Most nights, before bed, 44-year-old New Yorker Robin Simmonds spends10 to 30 minutes sitting  in her living room, focusing on herbreath. “When I started taking Sustiva,” she says, “it made me panickyand gave me weird dreams. Meditating helps remind me there’s nothing tobe afraid of.”

Simmonds, a yoga instructor who leads classesfor people with HIV,  discovered meditation in the late-’90s whilein recovery (HIV had sent her life into a tailspin). The practice hashelped her fight opportunistic infections and depression. Ann Webster,PhD, a health psychologist at Boston’s Mind/Body Institute (, says meditating can also reduce insomnia, hypertensionand neuropathy pain and boost the immune system, largely by reducingstress. When stressed, the body releases hormones that interfere withthe production of illness-fighting agents, like CD4s. “That’s whypeople who push themselves too hard get colds,” says Webster. Simmondsadds that meditating can even make you a better patient. “It quiets mymind, so I can discern better what I’m feeling physically—that empowersme.”

Best known as a Zen Buddhist tradition, meditation offersinfinitely varied approaches. (Zen Buddhists generally sit andconcentrate on their breath—or, for example, repeat a mantra, like“Om.”) And while meditation is an inner journey, it doesn’t have to bea solo flight. Simmonds teaches yoga at a yearly retreat for HIVers ata Japanese monastery in the Catskill mountains, where participants canjoin monks in daily meditations (healingandwellnessretreat@;212.399.7125). Longtime survivor John Lynch, 42, who helps coordinatethe Catskill event, says meditating “helped me embrace living withHIV.” Despite a heavy med regimen, he’s in good health. “Meditating canhave a deeper healing than just taking a pill,” he says. Om to that.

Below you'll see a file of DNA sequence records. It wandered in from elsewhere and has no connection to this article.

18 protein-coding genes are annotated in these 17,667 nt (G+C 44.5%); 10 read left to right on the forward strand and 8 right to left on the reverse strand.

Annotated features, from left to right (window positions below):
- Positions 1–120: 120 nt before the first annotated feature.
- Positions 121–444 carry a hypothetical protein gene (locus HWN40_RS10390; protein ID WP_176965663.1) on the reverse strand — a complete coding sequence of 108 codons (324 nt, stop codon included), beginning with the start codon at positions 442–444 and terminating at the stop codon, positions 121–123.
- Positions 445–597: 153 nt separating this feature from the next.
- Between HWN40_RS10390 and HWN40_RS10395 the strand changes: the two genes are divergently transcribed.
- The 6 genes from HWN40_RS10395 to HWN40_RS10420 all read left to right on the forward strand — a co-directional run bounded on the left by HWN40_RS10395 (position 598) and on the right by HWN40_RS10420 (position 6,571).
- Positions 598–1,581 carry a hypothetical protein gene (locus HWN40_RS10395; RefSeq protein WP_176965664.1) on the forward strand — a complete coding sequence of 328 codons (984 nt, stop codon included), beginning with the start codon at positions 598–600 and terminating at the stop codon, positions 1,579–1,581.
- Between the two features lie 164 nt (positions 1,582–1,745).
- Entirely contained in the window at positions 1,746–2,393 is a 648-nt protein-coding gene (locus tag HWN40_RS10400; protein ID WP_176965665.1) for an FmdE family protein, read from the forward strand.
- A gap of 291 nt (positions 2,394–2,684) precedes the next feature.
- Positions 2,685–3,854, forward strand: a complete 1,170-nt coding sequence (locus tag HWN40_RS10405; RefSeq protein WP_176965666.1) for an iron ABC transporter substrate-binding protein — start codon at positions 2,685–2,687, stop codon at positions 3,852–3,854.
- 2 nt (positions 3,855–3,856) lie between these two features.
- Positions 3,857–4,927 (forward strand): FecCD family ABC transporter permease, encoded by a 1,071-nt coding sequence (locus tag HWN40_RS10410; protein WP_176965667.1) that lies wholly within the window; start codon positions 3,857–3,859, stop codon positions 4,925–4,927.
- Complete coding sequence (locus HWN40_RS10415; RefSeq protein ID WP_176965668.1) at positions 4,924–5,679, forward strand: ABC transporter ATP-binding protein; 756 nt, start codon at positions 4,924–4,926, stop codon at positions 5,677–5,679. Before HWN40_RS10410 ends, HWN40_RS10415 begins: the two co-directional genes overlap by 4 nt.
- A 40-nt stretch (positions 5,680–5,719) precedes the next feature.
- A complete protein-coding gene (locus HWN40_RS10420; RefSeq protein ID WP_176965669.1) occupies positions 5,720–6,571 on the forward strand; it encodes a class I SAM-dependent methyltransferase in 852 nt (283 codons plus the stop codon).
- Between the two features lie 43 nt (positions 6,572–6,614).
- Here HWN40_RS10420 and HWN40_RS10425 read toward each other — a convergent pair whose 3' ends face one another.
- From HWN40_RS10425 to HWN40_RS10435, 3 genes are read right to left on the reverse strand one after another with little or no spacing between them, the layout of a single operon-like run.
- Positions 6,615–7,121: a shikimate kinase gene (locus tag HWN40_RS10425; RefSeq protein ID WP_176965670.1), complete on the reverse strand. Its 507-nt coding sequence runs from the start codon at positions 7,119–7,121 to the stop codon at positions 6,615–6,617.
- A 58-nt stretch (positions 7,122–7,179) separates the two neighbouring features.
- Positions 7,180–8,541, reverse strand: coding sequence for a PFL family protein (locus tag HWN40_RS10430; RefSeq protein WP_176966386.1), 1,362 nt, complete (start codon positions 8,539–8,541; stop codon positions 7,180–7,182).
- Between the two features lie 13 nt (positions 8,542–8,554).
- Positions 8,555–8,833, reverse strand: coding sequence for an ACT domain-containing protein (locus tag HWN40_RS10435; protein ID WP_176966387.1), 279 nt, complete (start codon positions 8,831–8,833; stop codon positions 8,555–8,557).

A Sample Meditation

1    Find aquiet place where you won’t be interrupted. If it helps you focus,light a candle or put on some soothing music.

2   Set a timer for 15 minutes, then sit in a straight-backed chair. Letyour hands lie in your lap, and keep your eyes open.

  Breathing through your nose, concentrate on the sensation of eachinhalation and exhalation. Your breaths may slow—or not!

4   Losing focus? Count your breaths—but return to zero if your mindwanders. Or just notice your thoughts—then refocus on breathing.

5   Need to scratch an itch? Adjust a buttock? Don’t freak. Do what youneed to do, then get back to that breath till your 15 minutes are up.